Settlement in the RBS rights issue litigation has rightly received significant press coverage. The fact of settlement itself is, of course, noteworthy, although the broader details of the claim are getting just as much press – the huge potential adverse cost liability for the claimants (noted to be in excess of £100m), new law created in the context of security for costs applications and, less substantively, although attracting as many headlines, the fact that Fred Goodwin will now avoid the witness box.

One detail of the RBS rights issue litigation and, indeed, the increasing number of shareholder claims that are being brought more generally, that has not attracted as much attention is the fact that 18 institutional investors brought claims against RBS and have themselves settled those claims.

Receiving almost as much press attention is the increasing number of competition claims being brought in the UK. It seems that the claims attracting the most coverage are those being brought against Visa and MasterCard in the interchange litigation. However, there are plenty of others. To name but a few: claims being brought against the truck manufacturers following their settlement with the European Commission last summer; the ongoing claims against British Airways arising out of the air cargo cartel decision; and increasing mutterings about claims against the banks in the FX space.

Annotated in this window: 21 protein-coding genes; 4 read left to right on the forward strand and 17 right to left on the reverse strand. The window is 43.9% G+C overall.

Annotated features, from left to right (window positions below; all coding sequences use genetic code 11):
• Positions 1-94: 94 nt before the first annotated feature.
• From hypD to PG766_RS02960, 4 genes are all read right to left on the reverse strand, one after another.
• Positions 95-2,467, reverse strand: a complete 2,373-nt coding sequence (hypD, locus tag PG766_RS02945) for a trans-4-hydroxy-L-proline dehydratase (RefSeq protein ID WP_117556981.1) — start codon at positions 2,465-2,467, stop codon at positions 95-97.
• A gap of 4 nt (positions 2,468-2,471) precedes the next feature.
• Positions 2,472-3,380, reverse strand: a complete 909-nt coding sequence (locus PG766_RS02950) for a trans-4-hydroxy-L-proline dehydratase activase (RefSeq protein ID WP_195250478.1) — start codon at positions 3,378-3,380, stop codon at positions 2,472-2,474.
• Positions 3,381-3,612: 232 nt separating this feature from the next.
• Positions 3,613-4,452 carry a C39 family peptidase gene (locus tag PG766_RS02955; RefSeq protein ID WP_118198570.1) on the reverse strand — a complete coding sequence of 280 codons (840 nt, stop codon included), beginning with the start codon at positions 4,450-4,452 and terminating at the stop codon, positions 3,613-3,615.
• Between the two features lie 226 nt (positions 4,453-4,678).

Again, going largely unnoticed are the number of these competition claims being brought by large institutions and corporates who historically may have let such claims pass them by.

There are a number of inter-related factors which are driving the rise of shareholder actions and competition claims by large institutions and corporates.

One such factor is increasing knowledge and use of dispute resolution funding.

Knowledge and experience of dispute resolution funding has increased exponentially in recent years. This has been driven by the growth and professionalism of global dispute resolution funding companies, like Vannin Capital, with significant capital to invest in meritorious claims. As such knowledge and experience has grown, large institutions and corporates have become increasingly comfortable using professional third party funders to enable them to bring claims, including shareholder claims and follow-on damages actions, with no cost risk (either own side or adverse costs) to their organisations, but still enabling them to retain for their own benefit, the majority of the damages recovered.

Corporates and large institutions have historically been reticent about funding. However, as funding has become an accepted feature of the dispute resolution landscape across the globe, its benefits to such organisations has been accepted and embraced.

If Vannin’s current case profile is anything to go by, this trend is set to continue and grow through 2017 and beyond.